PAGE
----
Barrett

Barrett

[bar-it]
Barrett, Elizabeth: see Browning, Elizabeth Barrett.
Barrett, Lawrence, 1838-91, American actor, b. Paterson, N.J. An excellent romantic actor, he is best remembered for his portrayal of Cassius to the Brutus of Edwin Booth. Barrett made his New York debut (1856) in The Hunchback and appeared (1858-59) with the Boston Museum Company. He was associated with Booth from 1866 to 1889. A dignified actor, tall, with classic features, Barrett excelled in Shakespeare. He wrote a biography of Edwin Forrest (1881).
Wendell, Barrett, 1855-1921, American teacher and scholar, b. Boston, grad. Harvard, 1877. He taught at Harvard (1880-1917) and lectured at Cambridge and the Sorbonne. Among his works are a study of Cotton Mather (1891) and A Literary History of America (1900), the outgrowth of the first course in the subject at Harvard.

See M. A. De W. Howe, Barrett Wendell and His Letters (1924).

(born Nov. 3, 1909, Clydebank, Dumbartonshire, Scot.—died Dec. 6, 1995, Washington, D.C., U.S.) Scottish-born U.S. columnist and editor. His family moved to the U.S. when he was 10 years old. He was a sportswriter before joining The New York Times in 1939, where he worked as a reporter, a nationally syndicated columnist, Washington bureau chief (1953–64), executive editor (1968–69), and vice president (1969–74) before retiring in 1989. One of the most influential U.S. journalists, he had unrivaled personal access to U.S. presidents and world leaders and was often the first to break major stories. He won two Pulitzer Prizes (1945, 1957), helped create the first Op-Ed page (1970; a forum for columnists' opinion pieces), and recruited and trained many talented young journalists.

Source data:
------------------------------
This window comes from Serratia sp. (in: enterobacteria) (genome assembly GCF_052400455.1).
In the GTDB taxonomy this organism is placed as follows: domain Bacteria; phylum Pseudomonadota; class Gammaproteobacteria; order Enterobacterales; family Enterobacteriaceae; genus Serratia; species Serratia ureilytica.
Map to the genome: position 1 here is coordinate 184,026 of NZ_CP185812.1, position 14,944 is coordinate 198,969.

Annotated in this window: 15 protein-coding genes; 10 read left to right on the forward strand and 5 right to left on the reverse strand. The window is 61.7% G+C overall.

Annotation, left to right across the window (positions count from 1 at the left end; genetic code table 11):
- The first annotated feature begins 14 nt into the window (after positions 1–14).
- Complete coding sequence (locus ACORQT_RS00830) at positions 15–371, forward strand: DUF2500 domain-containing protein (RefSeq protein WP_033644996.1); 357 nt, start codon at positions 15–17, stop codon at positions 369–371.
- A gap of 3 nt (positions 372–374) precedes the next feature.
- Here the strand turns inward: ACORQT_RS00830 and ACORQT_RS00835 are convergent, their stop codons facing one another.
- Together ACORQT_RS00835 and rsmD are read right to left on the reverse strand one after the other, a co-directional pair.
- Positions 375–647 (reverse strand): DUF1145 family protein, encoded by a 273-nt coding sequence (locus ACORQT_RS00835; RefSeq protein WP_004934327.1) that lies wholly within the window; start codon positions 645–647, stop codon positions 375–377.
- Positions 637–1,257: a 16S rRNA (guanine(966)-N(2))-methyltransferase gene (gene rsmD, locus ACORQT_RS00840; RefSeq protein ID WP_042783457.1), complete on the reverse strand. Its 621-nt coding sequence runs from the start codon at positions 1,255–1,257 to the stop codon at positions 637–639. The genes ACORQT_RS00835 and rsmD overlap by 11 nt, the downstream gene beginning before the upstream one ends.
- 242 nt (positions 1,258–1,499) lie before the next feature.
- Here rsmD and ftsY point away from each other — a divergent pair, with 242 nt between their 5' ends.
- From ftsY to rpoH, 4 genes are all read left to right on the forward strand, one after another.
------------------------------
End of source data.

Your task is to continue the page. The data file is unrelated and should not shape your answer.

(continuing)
Learn more about Reston, James (Barrett) with a free trial on Britannica.com.

(born Nov. 3, 1909, Clydebank, Dumbartonshire, Scot.—died Dec. 6, 1995, Washington, D.C., U.S.) Scottish-born U.S. columnist and editor. His family moved to the U.S. when he was 10 years old. He was a sportswriter before joining The New York Times in 1939, where he worked as a reporter, a nationally syndicated columnist, Washington bureau chief (1953–64), executive editor (1968–69), and vice president (1969–74) before retiring in 1989. One of the most influential U.S. journalists, he had unrivaled personal access to U.S. presidents and world leaders and was often the first to break major stories. He won two Pulitzer Prizes (1945, 1957), helped create the first Op-Ed page (1970; a forum for columnists' opinion pieces), and recruited and trained many talented young journalists.

Learn more about Reston, James (Barrett) with a free trial on Britannica.com.

orig. Elizabeth Barrett

Elizabeth Barrett Browning, detail of an oil painting by Michele Gordigiani, 1858; in the National elipsis